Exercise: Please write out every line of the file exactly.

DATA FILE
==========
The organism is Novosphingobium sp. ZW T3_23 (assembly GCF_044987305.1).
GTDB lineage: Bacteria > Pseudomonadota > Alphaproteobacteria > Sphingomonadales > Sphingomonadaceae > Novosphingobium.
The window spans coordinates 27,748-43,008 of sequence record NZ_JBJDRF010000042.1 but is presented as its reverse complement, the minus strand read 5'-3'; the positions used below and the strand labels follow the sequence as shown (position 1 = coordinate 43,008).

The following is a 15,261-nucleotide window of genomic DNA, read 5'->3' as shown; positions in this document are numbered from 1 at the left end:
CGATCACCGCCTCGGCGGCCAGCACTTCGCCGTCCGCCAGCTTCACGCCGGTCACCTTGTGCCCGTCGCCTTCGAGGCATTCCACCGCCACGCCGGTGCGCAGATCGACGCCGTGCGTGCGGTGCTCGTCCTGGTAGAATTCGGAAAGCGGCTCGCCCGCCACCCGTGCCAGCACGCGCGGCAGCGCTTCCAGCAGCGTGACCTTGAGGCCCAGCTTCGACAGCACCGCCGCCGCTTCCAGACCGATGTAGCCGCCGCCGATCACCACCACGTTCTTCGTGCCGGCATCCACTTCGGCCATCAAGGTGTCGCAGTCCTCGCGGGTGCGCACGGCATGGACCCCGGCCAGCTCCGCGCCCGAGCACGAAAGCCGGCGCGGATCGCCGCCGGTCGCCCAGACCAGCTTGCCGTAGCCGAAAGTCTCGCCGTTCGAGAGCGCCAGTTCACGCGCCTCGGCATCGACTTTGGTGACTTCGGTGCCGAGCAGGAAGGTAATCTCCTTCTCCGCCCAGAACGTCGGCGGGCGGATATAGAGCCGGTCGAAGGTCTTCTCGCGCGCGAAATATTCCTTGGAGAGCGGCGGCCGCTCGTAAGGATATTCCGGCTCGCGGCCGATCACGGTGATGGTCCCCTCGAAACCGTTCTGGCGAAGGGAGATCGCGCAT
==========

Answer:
The organism is Novosphingobium sp. ZW T3_23 (assembly GCF_044987305.1).
GTDB lineage: Bacteria > Pseudomonadota > Alphaproteobacteria > Sphingomonadales > Sphingomonadaceae > Novosphingobium.
The window spans coordinates 27,748-43,008 of sequence record NZ_JBJDRF010000042.1 but is presented as its reverse complement, the minus strand read 5'-3'; the positions used below and the strand labels follow the sequence as shown (position 1 = coordinate 43,008).

The following is a 15,261-nucleotide window of genomic DNA, read 5'->3' as shown; positions in this document are numbered from 1 at the left end:
CGATCACCGCCTCGGCGGCCAGCACTTCGCCGTCCGCCAGCTTCACGCCGGTCACCTTGTGCCCGTCGCCTTCGAGGCATTCCACCGCCACGCCGGTGCGCAGATCGACGCCGTGCGTGCGGTGCTCGTCCTGGTAGAATTCGGAAAGCGGCTCGCCCGCCACCCGTGCCAGCACGCGCGGCAGCGCTTCCAGCAGCGTGACCTTGAGGCCCAGCTTCGACAGCACCGCCGCCGCTTCCAGACCGATGTAGCCGCCGCCGATCACCACCACGTTCTTCGTGCCGGCATCCACTTCGGCCATCAAGGTGTCGCAGTCCTCGCGGGTGCGCACGGCATGGACCCCGGCCAGCTCCGCGCCCGAGCACGAAAGCCGGCGCGGATCGCCGCCGGTCGCCCAGACCAGCTTGCCGTAGCCGAAAGTCTCGCCGTTCGAGAGCGCCAGTTCACGCGCCTCGGCATCGACTTTGGTGACTTCGGTGCCGAGCAGGAAGGTAATCTCCTTCTCCGCCCAGAACGTCGGCGGGCGGATATAGAGCCGGTCGAAGGTCTTCTCGCGCGCGAAATATTCCTTGGAGAGCGGCGGCCGCTCGTAAGGATATTCCGGCTCGCGGCCGATCACGGTGATGGTCCCCTCGAAACCGTTCTGGCGAAGGGAGATCGCGCAT